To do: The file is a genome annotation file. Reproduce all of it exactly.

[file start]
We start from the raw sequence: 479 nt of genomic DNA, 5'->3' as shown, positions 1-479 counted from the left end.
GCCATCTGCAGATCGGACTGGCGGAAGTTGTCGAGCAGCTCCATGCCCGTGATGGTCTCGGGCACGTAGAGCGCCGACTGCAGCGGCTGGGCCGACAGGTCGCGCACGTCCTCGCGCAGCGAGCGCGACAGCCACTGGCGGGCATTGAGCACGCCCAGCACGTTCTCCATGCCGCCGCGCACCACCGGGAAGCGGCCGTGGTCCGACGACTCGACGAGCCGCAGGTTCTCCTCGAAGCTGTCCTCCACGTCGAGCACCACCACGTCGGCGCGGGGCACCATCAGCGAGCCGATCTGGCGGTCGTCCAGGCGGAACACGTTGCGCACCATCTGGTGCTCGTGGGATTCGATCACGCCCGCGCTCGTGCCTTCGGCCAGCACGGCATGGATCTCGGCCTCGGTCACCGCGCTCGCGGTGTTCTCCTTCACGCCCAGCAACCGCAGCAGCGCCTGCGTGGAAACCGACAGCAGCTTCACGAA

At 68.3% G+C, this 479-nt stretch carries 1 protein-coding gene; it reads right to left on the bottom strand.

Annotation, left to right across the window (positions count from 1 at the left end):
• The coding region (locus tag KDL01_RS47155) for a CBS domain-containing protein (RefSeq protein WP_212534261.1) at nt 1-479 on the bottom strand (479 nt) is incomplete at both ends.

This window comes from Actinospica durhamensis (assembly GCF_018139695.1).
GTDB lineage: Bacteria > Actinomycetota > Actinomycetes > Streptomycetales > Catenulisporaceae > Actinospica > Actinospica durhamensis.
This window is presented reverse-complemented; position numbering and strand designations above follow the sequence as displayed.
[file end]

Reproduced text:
We start from the raw sequence: 479 nt of genomic DNA, 5'->3' as shown, positions 1-479 counted from the left end.
GCCATCTGCAGATCGGACTGGCGGAAGTTGTCGAGCAGCTCCATGCCCGTGATGGTCTCGGGCACGTAGAGCGCCGACTGCAGCGGCTGGGCCGACAGGTCGCGCACGTCCTCGCGCAGCGAGCGCGACAGCCACTGGCGGGCATTGAGCACGCCCAGCACGTTCTCCATGCCGCCGCGCACCACCGGGAAGCGGCCGTGGTCCGACGACTCGACGAGCCGCAGGTTCTCCTCGAAGCTGTCCTCCACGTCGAGCACCACCACGTCGGCGCGGGGCACCATCAGCGAGCCGATCTGGCGGTCGTCCAGGCGGAACACGTTGCGCACCATCTGGTGCTCGTGGGATTCGATCACGCCCGCGCTCGTGCCTTCGGCCAGCACGGCATGGATCTCGGCCTCGGTCACCGCGCTCGCGGTGTTCTCCTTCACGCCCAGCAACCGCAGCAGCGCCTGCGTGGAAACCGACAGCAGCTTCACGAA

At 68.3% G+C, this 479-nt stretch carries 1 protein-coding gene; it reads right to left on the bottom strand.

Annotation, left to right across the window (positions count from 1 at the left end):
• The coding region (locus tag KDL01_RS47155) for a CBS domain-containing protein (RefSeq protein WP_212534261.1) at nt 1-479 on the bottom strand (479 nt) is incomplete at both ends.

This window comes from Actinospica durhamensis (assembly GCF_018139695.1).
GTDB lineage: Bacteria > Actinomycetota > Actinomycetes > Streptomycetales > Catenulisporaceae > Actinospica > Actinospica durhamensis.
This window is presented reverse-complemented; position numbering and strand designations above follow the sequence as displayed.